CHICAGO -- Among the 81 pre-Thanksgiving clemency requests granted by Gov. Pat Quinn is a Chicago woman who stabbed her boyfriend to death 30 years ago in a killing that the prisoner review board found was in self-defense.
Felecia Williams killed her boyfriend, Lonnie Brown, in 1982 during a fight in which he struck her in the throat, choked her and threw a heavy decanter at her, according to documents from the prisoner review board. During the struggle, she ran to the kitchen, grabbed a knife and stabbed Brown as he ran toward her.
She was convicted of voluntary manslaughter and sentenced to four years of probation and 120 days of periodic imprisonment.
"I took the life of Lonnie Brown and have lived with that fact for the last 24 years," Williams wrote in her clemency petition. "I am terrible sorry for the harm I have done to my children, to Lonnie's family and to my own family. I would never have taken the actions that I did on March 16, 1982, if not for the fear I had on that day for my own life."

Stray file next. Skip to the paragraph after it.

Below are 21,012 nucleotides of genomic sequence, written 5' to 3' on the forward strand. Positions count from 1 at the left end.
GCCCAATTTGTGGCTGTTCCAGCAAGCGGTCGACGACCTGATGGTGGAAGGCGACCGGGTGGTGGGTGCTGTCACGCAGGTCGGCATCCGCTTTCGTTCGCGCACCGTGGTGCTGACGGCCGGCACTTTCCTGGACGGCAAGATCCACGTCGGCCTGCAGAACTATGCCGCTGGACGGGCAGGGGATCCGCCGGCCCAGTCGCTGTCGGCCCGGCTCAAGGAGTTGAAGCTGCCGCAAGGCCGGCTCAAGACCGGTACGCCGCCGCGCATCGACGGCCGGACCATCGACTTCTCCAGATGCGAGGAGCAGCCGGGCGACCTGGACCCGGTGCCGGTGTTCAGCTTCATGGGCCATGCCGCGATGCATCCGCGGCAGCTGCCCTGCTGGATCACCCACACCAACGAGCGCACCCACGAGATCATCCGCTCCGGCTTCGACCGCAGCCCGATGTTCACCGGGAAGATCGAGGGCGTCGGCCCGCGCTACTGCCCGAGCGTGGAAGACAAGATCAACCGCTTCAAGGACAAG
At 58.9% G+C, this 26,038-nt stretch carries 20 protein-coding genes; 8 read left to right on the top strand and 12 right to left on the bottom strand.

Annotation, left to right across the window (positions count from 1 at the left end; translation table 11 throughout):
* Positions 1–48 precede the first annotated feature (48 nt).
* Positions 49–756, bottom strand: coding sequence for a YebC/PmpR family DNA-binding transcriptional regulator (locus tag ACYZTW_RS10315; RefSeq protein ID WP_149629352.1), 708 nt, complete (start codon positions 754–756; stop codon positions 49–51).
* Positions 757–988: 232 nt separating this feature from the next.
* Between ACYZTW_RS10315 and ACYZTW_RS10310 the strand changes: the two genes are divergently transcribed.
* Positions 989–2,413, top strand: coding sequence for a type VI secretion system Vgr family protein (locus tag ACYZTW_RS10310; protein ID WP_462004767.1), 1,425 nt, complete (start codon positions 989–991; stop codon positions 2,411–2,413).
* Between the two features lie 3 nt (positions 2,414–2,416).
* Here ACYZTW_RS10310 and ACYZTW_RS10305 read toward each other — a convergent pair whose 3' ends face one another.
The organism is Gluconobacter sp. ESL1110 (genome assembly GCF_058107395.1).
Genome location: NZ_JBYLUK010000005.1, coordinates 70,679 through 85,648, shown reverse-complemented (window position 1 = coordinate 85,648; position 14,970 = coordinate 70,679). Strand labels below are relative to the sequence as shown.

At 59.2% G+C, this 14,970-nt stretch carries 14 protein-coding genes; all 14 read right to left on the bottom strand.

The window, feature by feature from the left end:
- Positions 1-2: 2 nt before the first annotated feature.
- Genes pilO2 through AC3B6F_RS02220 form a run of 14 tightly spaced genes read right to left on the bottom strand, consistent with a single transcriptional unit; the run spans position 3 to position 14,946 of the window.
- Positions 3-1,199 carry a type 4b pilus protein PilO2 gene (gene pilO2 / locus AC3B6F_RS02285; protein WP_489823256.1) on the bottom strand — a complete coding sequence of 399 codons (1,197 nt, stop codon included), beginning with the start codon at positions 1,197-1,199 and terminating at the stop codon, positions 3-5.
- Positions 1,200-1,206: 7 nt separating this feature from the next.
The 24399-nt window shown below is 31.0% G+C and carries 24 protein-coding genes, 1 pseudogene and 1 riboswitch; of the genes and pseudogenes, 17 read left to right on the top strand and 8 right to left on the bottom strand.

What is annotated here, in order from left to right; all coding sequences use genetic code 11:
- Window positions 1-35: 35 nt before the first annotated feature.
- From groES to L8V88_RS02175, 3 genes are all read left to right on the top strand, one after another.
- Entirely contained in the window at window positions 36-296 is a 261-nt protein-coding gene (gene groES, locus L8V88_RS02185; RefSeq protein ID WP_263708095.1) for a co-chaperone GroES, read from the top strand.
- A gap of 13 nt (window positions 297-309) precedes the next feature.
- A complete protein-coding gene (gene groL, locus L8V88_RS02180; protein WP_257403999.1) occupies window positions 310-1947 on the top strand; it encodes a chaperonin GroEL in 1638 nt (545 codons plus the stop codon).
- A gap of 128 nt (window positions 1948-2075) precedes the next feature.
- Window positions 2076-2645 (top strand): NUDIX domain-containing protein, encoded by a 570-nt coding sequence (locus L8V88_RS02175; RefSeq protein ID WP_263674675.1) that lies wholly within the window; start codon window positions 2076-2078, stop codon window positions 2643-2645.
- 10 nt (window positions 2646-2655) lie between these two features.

Brown also was the father of her twin daughters.
With her request granted, Williams, now 55, can try to have her conviction expunged, something she sought in hopes of making it easier to find work, the Chicago Tribune reported. She was fired from a job as a home care provider for the sick and elderly in 2006 when her employer discovered the conviction during a background check.
Quinn's office said in a statement that the governor was making another in a series of clemency decisions aimed at clearing a backlog of more than 2,500 cases that built up under his predecessor. Quinn also denied 88 clemency petitions on Wednesday.